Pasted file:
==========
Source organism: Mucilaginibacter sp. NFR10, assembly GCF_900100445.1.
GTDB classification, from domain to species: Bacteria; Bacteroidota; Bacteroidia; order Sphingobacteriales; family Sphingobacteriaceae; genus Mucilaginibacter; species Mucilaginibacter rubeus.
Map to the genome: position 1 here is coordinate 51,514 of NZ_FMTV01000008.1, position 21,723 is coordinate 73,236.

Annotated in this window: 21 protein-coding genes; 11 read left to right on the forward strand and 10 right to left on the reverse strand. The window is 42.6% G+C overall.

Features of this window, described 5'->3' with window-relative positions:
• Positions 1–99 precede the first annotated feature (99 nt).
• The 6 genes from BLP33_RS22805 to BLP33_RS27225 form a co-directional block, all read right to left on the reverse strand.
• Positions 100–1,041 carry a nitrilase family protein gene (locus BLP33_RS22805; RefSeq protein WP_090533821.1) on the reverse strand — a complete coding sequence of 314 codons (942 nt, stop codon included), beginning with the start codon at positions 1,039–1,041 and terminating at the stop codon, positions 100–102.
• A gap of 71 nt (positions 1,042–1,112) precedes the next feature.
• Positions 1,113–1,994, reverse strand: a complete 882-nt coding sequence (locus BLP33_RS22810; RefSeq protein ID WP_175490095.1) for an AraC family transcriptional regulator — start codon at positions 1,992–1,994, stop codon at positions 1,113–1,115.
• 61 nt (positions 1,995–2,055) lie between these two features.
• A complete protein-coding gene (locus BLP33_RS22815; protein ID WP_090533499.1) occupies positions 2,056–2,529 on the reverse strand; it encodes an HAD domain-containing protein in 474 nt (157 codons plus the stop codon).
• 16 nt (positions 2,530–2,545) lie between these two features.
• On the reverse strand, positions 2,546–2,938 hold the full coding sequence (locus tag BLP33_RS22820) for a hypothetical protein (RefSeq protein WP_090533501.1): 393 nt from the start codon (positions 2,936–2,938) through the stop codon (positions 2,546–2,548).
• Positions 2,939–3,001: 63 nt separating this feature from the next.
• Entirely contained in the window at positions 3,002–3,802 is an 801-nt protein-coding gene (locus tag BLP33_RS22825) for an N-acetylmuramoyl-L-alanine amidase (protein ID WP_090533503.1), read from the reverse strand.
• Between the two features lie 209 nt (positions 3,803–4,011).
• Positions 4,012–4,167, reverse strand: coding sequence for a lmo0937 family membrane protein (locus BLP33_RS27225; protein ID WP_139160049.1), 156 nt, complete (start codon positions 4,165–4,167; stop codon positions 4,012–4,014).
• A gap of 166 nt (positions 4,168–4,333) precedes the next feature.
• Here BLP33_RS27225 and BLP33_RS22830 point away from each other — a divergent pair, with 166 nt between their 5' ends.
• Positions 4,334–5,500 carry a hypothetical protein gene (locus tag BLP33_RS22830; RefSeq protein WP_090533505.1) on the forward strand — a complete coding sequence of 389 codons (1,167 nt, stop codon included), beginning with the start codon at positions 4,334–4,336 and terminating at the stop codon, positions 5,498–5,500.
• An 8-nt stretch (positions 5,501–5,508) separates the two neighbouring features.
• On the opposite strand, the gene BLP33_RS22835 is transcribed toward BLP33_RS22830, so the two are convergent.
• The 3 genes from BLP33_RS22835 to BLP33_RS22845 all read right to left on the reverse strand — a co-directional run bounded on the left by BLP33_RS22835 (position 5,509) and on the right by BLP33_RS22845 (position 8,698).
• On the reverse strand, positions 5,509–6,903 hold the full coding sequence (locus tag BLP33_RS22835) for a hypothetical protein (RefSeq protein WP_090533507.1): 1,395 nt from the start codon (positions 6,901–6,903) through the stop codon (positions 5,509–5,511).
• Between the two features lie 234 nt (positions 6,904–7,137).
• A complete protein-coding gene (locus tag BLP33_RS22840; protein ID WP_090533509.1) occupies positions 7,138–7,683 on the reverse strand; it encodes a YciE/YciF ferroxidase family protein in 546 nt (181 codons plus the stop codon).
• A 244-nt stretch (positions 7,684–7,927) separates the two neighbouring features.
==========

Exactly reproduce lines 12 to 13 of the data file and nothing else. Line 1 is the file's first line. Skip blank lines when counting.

• A complete protein-coding gene (locus BLP33_RS22815; protein ID WP_090533499.1) occupies positions 2,056–2,529 on the reverse strand; it encodes an HAD domain-containing protein in 474 nt (157 codons plus the stop codon).
• 16 nt (positions 2,530–2,545) lie between these two features.